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Packaging aids Ireland's economy

The pharmaceutical, biopharmaceutical, and medical device sectors remain vital to Ireland’s business future, despite the country’s recent economic slowdown.
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After enjoying years of prosperity, Ireland has been hit by the challenging economic times that have touched many countries around the globe. In the opinion of the managing director of one medical device sub-contract manufacturing/packaging company, “things are likely to get worse before they get better” in Ireland. The good news: Through government-based groups such as Enterprise Ireland (www.enterprise-ireland.com), there is a commitment to financial investments in the life sciences sector, student education, and workforce development.

In late August, Healthcare Packaging visited four packaging-centric firms in Ireland: The Perigord Group (www.perigordgroup.com), Dublin; Sealed Air Nelipak (www.nelipak.com), Galway; Contech Ireland (www.contechireland.com), Galway; and SteriPack Medical (www.steripack.ie), Clara.

Managing global packaging artwork

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Some of the world’s most recognizable generic pharmaceutical product manufacturers are now employing the GL-AMS (Global Artwork Management System) from The Perigord Group (see photo, above right).

“The pharmaceutical sector represents between 40 and 50 percent of our business today, and that figure continues to grow,” says Alan Leamy, Perigord’s managing director. GL-AMS was introduced in the U.S. during Interphex, held earlier this year in Philadelphia. GL-AMS creates a central online storage area that provides a single point of proof for artwork used for packaging materials such as cartons, labels, inserts, and leaflets, allowing users to develop consistent branding across multiple stock-keeping units and at multiple global locations. This can help speed product to market and assist with verification tasks.

“There’s been a softening in the economy recently, but growth looks promising for us, particularly in the films side of our business,” says Sean Egan, Nelipak’s business development manager. The company provides contract packaging and assembly, validation, design, prototyping, and automation, as well as the manufacture of rigid and flexible plastics, trays, cartons, and labels.

“We don’t see ourselves as much as a supplier any more, but as a resource,” Egan says. One example of this is in the growing biomedical area, in which Egan explains that Nelipak will focus on understanding the impact of regulatory issues as they relate to biomedical products. The company will then be able to employ that knowledge to assist customers, as opposed to relying on customers to advise Nelipak on such regulations.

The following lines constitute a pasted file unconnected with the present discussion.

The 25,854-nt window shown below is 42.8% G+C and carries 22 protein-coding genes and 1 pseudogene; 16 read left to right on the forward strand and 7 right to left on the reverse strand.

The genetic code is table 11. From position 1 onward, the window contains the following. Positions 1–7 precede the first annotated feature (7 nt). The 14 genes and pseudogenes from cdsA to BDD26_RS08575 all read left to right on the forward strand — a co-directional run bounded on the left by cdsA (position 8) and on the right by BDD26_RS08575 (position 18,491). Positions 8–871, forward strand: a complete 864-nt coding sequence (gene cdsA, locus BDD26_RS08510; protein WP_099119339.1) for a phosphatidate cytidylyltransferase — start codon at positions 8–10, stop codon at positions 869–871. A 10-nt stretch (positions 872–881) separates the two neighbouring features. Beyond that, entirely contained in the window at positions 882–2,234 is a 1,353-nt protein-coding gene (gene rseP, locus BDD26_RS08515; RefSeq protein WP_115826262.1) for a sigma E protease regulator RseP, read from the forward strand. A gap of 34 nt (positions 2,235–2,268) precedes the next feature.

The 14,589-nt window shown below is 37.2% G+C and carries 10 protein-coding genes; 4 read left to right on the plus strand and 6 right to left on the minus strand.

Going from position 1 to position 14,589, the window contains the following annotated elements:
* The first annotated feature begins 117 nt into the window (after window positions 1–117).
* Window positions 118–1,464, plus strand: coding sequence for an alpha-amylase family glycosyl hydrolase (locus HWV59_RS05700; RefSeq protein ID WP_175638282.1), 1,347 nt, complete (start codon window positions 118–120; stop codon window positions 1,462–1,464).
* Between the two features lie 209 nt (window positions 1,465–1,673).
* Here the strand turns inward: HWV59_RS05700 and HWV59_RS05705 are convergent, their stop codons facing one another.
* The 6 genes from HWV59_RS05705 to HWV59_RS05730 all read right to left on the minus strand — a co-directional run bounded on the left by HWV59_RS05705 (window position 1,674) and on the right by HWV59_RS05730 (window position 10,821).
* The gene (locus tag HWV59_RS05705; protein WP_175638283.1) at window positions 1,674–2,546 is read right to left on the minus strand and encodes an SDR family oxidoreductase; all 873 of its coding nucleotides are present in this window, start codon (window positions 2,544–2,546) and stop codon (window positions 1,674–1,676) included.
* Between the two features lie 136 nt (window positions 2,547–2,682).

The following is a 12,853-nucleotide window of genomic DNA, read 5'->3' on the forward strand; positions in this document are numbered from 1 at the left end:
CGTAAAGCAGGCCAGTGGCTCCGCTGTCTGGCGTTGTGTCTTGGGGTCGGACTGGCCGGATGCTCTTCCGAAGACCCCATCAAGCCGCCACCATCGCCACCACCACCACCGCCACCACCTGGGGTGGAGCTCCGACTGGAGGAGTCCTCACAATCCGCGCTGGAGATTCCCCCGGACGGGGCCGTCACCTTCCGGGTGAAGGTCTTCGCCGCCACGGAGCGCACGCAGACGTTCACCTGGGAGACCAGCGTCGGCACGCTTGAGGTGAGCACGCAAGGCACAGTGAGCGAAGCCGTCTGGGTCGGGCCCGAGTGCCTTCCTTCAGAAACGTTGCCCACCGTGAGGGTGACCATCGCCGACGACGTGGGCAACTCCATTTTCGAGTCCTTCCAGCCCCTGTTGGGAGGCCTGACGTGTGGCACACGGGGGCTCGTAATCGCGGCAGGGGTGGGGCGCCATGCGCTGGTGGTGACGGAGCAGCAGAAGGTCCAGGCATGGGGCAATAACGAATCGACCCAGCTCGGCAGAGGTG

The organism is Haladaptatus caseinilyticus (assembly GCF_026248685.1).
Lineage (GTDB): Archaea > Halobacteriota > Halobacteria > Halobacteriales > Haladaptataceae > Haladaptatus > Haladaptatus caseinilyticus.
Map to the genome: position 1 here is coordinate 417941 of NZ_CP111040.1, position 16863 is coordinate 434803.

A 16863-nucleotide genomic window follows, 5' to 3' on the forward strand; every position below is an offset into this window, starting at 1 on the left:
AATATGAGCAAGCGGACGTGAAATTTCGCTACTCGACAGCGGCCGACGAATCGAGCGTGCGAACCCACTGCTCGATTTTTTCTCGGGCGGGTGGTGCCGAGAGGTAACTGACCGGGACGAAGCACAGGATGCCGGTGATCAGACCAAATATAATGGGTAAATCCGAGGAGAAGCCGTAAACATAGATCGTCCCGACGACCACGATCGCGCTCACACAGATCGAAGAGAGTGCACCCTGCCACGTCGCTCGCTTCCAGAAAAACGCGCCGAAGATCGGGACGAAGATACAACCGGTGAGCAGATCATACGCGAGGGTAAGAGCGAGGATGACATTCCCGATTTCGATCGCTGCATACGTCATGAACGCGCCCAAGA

For years, presenters at pharmaceutical and medical device packaging events have spoken of partnering with suppliers. Nelipak and some of its customers are taking partnering to a deeper level. “About 60 percent of Nelipak employees have gone to customer sites for visits to learn more about their operations,” says Egan. “Customers love this approach because they realize we care about their process—we’re not just about providing them with a product. We also invite customers to see our plant and view our site. Here, they can see training records of our employees to learn their skill competency levels.”

Packaging for heart disease,
cancer treatments

Not far from Nelipak, Contech Ireland’s facilities are located in another industrial park that’s peppered with medical device manufacturing facilities. Medtronic, for example, is said to employ thousands of people at multiple buildings within the town of Galway. Contech provides single-use high-density polyethylene and larger-diameter polypropylene carrier tubes, used by hospitals in cardiovascular procedures. “These are high-volume dispensers that help carry stents and balloons, fluid delivery systems, and accessory pouches,” explain Debra O’Loughlin, managing director, and Lorraine Eagleton, sales and marketing manager.

O’Loughlin points out that costs continue to be a key issue for Contech customers, as do regulatory matters. A growing business area for Contech, which also provides assembly and contract services, is in oncology, where its winged infusion sets are used for delivery of chemotherapy and pain relief treatments. At the company’s 35,000-sq-ft facility, Contech operators semi-automatically assemble products in three Class 100,000 clean rooms and one Class 10,000 clean room.

Contech recently purchased a tube extrusion machine from ASG Medical (www.asgmedical.com). It expects the machine to cut customer lead times to two to three weeks, down from four to six weeks. Also important to Contech’s operation are a sealer from Riverside Medical Packaging (www.riversidemedical.co.uk) and a UV table used to cure adhesives, which is supplied by Loctite (www.loctite-europe.com).

Advanced medical
device bag introduced

At SteriPack Medical, business has led to continued expansion of the company’s manufacturing facility in Clara. Sales director Barry Moore demonstrated a customer’s new medical device package, which could not yet be discussed, and the flexible structure SteriPack provides for the thermoformed blister pack.

The company is launching an advanced version of its medical Steribag that includes DuPont Tyvek (www.tyvek.com) sealed to linear low-density polyethylene film. SteriPack describes the Steribag as similar to a conventional header bag that combines both Tyvek and film in the header strip, offering a peelable structure with breathability and economic savings. Designed for large or bulky items, as well as surgical kits and drapes, the Steribag is ethylene oxide- and gamma-sterilizable. Steribags are produced in a Class 100,000 clean room.

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